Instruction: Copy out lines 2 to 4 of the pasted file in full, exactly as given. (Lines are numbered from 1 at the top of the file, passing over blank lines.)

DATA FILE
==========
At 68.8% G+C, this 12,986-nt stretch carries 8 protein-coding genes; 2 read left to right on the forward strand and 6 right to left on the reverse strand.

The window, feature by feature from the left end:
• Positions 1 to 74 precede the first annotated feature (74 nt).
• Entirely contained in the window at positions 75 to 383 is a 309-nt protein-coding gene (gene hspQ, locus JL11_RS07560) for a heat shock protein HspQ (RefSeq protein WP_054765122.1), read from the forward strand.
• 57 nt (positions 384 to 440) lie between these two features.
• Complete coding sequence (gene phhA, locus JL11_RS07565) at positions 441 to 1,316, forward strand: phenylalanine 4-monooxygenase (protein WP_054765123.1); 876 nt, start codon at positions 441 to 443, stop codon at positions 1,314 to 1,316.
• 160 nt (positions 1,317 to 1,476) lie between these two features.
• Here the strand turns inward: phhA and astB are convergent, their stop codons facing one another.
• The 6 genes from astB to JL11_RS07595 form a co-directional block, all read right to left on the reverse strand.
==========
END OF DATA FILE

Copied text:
The window, feature by feature from the left end:
• Positions 1 to 74 precede the first annotated feature (74 nt).
• Entirely contained in the window at positions 75 to 383 is a 309-nt protein-coding gene (gene hspQ, locus JL11_RS07560) for a heat shock protein HspQ (RefSeq protein WP_054765122.1), read from the forward strand.